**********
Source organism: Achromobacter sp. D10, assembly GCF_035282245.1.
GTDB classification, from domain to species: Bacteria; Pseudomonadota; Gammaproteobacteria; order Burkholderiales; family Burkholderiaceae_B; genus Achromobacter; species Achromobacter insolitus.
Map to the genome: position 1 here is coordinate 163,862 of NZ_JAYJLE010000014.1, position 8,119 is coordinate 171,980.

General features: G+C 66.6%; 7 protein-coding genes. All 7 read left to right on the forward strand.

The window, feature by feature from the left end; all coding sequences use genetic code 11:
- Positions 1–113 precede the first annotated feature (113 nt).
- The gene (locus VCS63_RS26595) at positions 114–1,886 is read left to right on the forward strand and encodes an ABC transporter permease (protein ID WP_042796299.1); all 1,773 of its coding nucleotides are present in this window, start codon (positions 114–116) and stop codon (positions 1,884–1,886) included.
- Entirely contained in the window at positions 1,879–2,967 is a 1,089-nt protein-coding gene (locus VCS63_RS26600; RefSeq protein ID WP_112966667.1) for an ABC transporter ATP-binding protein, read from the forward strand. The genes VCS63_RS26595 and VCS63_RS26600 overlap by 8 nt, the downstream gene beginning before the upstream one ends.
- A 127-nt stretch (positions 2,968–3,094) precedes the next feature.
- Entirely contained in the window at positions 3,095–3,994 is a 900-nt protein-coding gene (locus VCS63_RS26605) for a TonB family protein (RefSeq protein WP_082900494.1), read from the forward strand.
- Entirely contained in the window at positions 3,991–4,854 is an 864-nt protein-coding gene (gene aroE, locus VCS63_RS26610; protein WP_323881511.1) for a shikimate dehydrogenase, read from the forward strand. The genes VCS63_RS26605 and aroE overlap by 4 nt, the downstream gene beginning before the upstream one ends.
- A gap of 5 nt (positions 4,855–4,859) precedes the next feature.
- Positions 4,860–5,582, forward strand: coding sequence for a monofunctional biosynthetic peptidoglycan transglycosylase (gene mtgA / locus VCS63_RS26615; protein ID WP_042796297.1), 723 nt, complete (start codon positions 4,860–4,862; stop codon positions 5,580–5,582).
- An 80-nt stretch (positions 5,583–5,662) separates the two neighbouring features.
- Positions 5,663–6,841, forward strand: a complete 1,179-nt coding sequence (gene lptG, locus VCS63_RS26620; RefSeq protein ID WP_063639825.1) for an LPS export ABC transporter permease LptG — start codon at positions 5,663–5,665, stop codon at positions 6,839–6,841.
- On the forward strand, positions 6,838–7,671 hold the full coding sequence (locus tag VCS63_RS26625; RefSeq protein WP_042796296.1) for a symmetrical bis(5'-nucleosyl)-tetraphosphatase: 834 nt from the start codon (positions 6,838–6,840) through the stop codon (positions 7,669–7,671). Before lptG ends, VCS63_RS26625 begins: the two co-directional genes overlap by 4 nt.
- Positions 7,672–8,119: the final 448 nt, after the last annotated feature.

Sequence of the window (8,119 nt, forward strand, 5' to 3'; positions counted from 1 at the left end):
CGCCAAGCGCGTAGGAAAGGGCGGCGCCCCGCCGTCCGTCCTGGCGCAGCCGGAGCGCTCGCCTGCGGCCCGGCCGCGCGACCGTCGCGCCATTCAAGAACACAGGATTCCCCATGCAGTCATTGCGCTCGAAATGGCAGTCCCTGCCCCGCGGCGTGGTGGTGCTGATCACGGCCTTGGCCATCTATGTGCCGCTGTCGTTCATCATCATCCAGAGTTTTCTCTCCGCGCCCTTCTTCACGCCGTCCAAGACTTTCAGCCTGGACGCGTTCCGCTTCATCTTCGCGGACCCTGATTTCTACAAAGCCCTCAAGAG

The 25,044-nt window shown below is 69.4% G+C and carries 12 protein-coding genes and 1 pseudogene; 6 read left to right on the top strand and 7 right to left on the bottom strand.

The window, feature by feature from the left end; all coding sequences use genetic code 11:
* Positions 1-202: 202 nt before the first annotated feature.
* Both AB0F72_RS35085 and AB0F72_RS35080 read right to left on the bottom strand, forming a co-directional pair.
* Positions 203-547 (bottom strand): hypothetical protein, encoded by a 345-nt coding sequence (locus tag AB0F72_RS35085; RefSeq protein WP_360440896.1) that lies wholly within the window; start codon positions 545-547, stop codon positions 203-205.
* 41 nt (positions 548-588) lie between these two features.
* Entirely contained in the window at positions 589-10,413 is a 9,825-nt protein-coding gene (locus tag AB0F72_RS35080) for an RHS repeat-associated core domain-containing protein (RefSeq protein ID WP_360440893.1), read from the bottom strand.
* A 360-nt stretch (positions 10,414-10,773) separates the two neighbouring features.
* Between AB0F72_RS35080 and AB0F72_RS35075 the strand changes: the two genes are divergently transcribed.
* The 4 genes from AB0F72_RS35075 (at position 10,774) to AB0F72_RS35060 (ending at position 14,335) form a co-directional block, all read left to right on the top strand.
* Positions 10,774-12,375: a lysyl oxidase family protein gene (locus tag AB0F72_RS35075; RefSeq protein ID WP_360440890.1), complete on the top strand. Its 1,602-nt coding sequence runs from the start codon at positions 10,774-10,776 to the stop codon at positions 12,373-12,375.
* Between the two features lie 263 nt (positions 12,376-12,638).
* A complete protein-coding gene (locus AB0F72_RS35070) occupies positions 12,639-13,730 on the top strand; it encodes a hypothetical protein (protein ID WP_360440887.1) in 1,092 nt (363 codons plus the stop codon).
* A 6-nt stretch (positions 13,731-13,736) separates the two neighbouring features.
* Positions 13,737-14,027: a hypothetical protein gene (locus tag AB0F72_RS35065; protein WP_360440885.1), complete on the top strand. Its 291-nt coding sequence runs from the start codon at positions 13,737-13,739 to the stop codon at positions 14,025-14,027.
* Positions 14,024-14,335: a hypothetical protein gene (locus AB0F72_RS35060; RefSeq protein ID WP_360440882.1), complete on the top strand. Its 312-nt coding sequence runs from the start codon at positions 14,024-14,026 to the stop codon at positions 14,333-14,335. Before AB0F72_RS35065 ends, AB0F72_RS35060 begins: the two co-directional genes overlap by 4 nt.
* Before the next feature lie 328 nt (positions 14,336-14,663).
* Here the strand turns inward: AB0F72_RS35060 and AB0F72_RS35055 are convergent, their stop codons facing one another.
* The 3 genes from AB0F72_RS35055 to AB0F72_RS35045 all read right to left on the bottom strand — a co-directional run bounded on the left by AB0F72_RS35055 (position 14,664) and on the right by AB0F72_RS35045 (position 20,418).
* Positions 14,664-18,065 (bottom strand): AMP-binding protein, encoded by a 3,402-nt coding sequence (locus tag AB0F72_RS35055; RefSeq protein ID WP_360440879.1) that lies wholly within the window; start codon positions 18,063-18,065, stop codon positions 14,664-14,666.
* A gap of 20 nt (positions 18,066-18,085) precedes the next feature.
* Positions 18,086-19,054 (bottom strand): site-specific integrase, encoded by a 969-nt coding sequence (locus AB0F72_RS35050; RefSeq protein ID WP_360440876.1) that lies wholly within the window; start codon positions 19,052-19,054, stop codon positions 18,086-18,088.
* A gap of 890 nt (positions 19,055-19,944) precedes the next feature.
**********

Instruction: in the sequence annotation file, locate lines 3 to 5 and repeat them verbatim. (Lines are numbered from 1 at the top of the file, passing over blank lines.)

Map to the genome: position 1 here is coordinate 163,862 of NZ_JAYJLE010000014.1, position 8,119 is coordinate 171,980.

General features: G+C 66.6%; 7 protein-coding genes. All 7 read left to right on the forward strand.

The window, feature by feature from the left end; all coding sequences use genetic code 11: